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Thursday, September 27, 2012

Romney Told Donors ‘No Way’ on Israeli-Palestinian Peace


The Cost of Israel to US Taxpayers

For many years the American media said that “Israel receives $1.8 billion in military aid” or that “Israel receives $1.2 billion in economic aid.” Both statements were true, but since they were never combined to give us the complete total of annual U.S. aid to Israel, they also were lies—true lies.
Recently Americans have begun to read and hear that “Israel receives $3 billion in annual U.S. foreign aid.” That’s true. But it’s still a lie. The problem is that in fiscal 1997 alone, Israel received from a variety of other U.S. federal budgets at least $525.8 million above and beyond its $3 billion from the foreign aid budget, and yet another $2 billion in federal loan guarantees. So the complete total of U.S. grants and loan guarantees to Israel for fiscal 1997 was $5,525,800,000.
One can truthfully blame the mainstream media for never digging out these figures for themselves, because none ever have. 

Republican presidential candidate Mitt Romney told campaign donors that the Israeli-Palestinian conflict is going to “remain an unsolved problem” and that pressuring Israel to make concessions to get the Palestinians to act “is the worst idea in the world.”
The Palestinians are “committed to the destruction and elimination of Israel” and are uninterested in peace, Romney said in a video from a private fundraiser in May posted yesterday by Mother Jones magazine.
In the video, Romney discounted the prospects for Middle East peace between Israel and the Palestinians, a goal that has been sought for decades by presidents from both parties.

‘No Way’

Romney said the problems of borders, Israeli security and other elements in the peace process are “very hard to solve.”
“I look at the Palestinians not wanting to see peace anyway, for political purposes, committed to the destruction and elimination of Israel, and these thorny issues, and I say there’s just no way,” Romney said

American ‘Victims’

Romney’s comments will limit his ability to fault President Barack Obama’s handing of the Israeli-Palestinian tensions, said Richard Armitage, former U.S. deputy secretary of state under George W. Bush.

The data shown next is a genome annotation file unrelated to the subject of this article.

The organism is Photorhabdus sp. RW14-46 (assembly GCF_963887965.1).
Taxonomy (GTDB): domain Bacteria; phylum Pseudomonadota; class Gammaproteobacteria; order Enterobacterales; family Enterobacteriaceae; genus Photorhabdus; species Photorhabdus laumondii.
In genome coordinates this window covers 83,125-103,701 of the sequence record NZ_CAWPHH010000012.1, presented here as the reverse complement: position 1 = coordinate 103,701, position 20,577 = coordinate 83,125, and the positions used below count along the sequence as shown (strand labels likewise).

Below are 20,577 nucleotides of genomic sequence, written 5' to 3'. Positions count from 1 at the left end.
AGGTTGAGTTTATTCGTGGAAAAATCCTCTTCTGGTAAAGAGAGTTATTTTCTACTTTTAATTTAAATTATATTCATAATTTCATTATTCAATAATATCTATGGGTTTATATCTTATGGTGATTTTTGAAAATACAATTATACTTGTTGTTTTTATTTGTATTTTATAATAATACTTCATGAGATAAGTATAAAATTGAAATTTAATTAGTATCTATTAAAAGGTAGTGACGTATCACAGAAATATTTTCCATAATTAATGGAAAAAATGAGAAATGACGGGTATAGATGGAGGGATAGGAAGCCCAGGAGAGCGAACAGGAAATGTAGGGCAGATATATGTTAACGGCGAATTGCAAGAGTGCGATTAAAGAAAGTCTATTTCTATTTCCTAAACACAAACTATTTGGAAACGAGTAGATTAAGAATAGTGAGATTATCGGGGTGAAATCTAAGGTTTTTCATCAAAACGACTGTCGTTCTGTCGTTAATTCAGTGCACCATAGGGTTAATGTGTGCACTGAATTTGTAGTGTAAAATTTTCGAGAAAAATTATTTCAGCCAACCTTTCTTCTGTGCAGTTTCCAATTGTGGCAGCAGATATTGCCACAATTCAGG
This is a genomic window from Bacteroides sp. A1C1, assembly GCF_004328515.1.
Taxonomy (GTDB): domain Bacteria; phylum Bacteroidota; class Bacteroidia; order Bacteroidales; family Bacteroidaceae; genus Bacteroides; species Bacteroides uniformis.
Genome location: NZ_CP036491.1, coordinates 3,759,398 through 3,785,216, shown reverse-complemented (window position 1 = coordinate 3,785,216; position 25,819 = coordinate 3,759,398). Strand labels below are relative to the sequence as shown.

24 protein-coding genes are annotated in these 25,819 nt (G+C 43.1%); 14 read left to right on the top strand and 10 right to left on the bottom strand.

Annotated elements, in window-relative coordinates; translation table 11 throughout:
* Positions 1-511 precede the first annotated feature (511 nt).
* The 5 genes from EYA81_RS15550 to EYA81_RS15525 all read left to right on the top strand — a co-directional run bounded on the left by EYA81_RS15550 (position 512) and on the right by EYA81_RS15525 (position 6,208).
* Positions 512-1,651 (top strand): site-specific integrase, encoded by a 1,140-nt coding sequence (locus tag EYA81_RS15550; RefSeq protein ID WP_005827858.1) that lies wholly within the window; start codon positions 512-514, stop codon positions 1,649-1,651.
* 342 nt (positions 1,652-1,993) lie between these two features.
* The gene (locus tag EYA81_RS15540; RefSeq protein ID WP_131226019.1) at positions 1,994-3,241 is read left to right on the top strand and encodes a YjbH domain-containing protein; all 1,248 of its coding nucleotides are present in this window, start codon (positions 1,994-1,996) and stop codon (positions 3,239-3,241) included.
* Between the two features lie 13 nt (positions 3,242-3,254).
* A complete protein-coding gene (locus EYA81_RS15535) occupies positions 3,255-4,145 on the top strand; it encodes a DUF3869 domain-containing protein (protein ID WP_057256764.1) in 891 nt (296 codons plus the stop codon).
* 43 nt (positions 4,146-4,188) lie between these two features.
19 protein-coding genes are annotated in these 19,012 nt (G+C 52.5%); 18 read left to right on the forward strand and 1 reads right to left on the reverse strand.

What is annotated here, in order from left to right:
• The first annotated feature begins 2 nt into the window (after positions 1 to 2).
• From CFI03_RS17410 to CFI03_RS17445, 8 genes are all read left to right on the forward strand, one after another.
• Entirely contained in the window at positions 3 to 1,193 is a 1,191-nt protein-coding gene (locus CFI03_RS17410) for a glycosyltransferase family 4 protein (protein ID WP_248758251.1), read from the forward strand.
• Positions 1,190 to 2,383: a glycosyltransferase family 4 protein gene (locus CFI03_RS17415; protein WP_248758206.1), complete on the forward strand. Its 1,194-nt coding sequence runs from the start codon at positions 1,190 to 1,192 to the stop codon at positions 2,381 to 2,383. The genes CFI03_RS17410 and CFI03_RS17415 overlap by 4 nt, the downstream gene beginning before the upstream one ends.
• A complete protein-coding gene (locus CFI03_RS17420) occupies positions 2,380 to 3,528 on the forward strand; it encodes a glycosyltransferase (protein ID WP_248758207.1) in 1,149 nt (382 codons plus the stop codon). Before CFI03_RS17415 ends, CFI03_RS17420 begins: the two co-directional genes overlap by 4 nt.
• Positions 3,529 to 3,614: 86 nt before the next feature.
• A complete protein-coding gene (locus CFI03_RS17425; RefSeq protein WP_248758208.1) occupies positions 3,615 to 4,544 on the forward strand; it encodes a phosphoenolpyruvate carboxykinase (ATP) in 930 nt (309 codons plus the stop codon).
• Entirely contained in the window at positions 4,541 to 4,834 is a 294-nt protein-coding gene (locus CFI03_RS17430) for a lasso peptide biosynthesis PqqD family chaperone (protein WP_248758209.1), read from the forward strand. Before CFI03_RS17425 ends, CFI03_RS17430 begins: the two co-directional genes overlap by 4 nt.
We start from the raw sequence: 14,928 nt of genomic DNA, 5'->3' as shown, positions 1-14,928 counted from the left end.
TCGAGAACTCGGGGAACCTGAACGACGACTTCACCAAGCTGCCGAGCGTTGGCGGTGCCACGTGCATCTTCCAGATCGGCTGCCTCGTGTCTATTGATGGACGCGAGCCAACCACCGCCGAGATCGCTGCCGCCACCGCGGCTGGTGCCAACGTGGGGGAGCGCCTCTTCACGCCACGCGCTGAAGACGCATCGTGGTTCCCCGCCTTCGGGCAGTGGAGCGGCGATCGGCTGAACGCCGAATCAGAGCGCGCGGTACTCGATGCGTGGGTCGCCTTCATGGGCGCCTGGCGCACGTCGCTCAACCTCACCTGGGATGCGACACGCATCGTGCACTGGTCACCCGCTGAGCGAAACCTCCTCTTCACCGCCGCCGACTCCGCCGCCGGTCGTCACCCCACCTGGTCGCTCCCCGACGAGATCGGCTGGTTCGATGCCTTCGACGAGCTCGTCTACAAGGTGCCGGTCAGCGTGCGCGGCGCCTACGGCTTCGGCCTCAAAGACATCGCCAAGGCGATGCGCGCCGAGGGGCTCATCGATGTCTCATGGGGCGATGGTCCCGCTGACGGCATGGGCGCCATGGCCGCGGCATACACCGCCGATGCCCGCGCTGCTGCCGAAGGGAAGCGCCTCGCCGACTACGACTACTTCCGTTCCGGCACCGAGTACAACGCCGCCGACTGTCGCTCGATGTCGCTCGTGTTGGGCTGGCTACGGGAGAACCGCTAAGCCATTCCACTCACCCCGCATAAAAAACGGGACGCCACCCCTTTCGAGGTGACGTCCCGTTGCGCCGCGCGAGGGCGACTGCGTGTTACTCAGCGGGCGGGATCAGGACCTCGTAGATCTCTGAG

“It’s difficult to criticize the president and his Middle East policy on the one hand, and then suggest, on the other hand, that the best you can do is kick the ball down the street,” Armitage said in a telephone interview yesterday.

Obama lifts freeze on $192 million aid package to Palestinian Authority

US President Barack Obama has lifted a ban on financial aid to the Palestinian Authority. An official with the US Agency for International Development said Saturday that the money had been restored.
Obama stated that the aid was “important to the security interests of the United States.”
The US Congress froze a $192 million aid package to the Palestinian Authority after its president, Mahmoud Abbas, defied US pressure and sought to attain UN endorsement of Palestinian statehood last September. The presidential waiver means that aid can now be delivered.

Palestinian Reaction

“Romney’s allegations that Palestinians are committed to the destruction of Israel are baseless given the fact that Palestinians have expressed support for the two-state solution, and repeatedly recognized Israel’s right to exist,” Areikat said in an e-mailed comment yesterday.
“The best way the Republican nominee can help in resolving the Israeli-Palestinian conflict is by adhering to long-standing U.S. policy regarding an acceptable solution that will lead to the end of military occupation of Palestine, peace, and security,” he said
Mitt Romney visits the Western Wall on July 29, 2012 in Jerusalem’s old city. Photographer: Lior Mizrahi/Getty Images


Short URL: http://www.newsnet14.com/?p=109431

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